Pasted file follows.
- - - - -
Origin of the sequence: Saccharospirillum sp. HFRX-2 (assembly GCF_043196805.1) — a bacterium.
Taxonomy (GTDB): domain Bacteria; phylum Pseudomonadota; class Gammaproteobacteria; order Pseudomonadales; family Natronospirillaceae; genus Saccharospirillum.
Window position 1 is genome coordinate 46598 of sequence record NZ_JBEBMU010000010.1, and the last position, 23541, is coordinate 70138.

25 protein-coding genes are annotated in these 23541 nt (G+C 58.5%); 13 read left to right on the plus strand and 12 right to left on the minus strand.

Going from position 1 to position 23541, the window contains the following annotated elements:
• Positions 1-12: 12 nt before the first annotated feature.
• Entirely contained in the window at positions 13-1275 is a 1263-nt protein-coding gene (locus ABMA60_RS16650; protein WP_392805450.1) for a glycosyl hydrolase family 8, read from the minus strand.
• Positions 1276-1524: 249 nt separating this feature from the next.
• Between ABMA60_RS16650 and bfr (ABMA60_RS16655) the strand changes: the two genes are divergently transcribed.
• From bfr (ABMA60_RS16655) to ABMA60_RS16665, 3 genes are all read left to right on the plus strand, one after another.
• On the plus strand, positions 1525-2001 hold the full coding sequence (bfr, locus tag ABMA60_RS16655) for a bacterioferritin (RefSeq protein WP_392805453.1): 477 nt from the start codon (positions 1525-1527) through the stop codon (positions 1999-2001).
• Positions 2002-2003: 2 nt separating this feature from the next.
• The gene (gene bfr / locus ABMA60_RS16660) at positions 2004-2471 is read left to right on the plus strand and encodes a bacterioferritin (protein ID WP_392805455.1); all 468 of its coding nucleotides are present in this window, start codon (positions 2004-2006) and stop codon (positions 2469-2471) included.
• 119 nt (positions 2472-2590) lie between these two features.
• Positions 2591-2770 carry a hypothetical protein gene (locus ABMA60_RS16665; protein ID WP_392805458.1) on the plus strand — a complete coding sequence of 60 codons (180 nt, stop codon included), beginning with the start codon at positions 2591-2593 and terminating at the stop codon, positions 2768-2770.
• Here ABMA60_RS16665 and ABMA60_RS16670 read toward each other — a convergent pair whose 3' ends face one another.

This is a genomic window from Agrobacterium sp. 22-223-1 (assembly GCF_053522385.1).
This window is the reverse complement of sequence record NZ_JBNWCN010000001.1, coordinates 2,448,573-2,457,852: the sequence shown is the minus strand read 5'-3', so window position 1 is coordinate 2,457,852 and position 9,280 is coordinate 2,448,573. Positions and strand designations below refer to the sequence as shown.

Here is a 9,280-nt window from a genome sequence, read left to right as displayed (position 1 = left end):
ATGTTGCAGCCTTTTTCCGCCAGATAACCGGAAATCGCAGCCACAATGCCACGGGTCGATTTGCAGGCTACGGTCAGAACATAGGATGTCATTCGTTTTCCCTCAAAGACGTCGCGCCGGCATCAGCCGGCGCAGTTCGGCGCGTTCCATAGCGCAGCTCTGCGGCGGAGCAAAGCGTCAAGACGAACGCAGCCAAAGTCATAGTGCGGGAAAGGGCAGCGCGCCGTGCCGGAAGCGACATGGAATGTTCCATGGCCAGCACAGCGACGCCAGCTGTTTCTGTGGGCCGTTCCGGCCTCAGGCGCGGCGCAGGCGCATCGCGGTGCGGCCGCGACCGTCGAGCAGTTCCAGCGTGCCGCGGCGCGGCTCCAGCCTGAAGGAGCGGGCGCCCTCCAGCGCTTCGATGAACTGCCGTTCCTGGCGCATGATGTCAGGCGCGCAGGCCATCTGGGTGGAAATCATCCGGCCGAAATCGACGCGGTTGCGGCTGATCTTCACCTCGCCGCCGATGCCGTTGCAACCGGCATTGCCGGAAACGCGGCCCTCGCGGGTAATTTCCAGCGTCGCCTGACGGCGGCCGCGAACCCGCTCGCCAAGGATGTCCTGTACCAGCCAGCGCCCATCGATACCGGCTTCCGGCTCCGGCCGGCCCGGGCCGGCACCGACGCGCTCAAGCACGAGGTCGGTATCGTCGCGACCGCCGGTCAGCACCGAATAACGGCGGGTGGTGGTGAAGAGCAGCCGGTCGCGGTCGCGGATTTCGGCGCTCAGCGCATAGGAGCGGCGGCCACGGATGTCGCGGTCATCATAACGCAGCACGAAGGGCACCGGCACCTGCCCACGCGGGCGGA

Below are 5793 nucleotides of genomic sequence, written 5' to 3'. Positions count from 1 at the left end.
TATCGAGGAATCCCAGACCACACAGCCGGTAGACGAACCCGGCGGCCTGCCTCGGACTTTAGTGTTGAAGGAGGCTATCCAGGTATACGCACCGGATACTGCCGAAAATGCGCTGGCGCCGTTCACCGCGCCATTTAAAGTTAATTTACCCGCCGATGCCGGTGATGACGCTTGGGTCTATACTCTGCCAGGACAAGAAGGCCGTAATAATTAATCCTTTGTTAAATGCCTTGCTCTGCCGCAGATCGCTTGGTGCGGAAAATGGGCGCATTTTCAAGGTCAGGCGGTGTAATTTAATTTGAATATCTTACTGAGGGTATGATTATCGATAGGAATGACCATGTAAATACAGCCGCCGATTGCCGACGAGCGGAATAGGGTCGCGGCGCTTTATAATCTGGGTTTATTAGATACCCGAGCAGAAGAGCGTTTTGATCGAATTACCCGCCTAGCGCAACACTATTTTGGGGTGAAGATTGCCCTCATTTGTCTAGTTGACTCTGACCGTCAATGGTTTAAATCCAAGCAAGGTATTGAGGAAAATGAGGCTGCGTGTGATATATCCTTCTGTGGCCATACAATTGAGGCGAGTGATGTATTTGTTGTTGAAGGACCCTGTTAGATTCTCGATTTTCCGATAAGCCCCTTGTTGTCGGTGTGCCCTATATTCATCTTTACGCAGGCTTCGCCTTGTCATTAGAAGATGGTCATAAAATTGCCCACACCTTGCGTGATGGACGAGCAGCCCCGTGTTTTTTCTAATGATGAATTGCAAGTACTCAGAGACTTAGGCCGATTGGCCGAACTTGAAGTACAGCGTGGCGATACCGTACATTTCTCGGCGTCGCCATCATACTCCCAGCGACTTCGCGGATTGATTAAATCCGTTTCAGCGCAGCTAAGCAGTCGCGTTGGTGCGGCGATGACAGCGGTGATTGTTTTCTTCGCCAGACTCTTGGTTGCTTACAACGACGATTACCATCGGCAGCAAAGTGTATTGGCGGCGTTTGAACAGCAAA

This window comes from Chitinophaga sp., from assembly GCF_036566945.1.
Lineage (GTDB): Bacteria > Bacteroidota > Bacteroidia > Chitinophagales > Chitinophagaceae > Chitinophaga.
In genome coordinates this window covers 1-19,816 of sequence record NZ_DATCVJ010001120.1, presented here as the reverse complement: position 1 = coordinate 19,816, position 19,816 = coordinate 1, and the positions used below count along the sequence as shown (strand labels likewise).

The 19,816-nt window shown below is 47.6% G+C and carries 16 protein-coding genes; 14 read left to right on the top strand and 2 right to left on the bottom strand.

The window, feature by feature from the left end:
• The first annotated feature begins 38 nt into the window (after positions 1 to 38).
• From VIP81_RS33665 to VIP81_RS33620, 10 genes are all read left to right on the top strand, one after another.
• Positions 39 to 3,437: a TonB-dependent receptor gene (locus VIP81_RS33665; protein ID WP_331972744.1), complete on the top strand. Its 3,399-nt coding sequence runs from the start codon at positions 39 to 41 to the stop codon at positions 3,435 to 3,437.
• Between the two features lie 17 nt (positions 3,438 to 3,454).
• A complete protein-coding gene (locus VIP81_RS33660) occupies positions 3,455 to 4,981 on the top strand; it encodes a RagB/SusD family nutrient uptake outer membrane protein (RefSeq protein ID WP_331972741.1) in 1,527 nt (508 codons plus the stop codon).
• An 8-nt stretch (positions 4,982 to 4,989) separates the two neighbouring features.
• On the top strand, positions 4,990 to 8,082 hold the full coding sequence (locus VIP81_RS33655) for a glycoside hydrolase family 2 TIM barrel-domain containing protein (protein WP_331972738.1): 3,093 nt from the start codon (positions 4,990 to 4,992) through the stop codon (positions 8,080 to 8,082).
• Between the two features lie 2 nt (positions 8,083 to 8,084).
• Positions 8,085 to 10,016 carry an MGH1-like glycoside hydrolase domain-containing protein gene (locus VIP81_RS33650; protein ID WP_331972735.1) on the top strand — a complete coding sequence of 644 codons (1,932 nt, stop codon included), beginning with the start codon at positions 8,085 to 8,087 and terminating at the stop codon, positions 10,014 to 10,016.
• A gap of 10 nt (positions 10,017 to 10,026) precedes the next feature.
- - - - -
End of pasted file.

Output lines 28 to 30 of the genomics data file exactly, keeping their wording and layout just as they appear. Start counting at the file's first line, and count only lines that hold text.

• The first annotated feature begins 38 nt into the window (after positions 1 to 38).
• From VIP81_RS33665 to VIP81_RS33620, 10 genes are all read left to right on the top strand, one after another.
• Positions 39 to 3,437: a TonB-dependent receptor gene (locus VIP81_RS33665; protein ID WP_331972744.1), complete on the top strand. Its 3,399-nt coding sequence runs from the start codon at positions 39 to 41 to the stop codon at positions 3,435 to 3,437.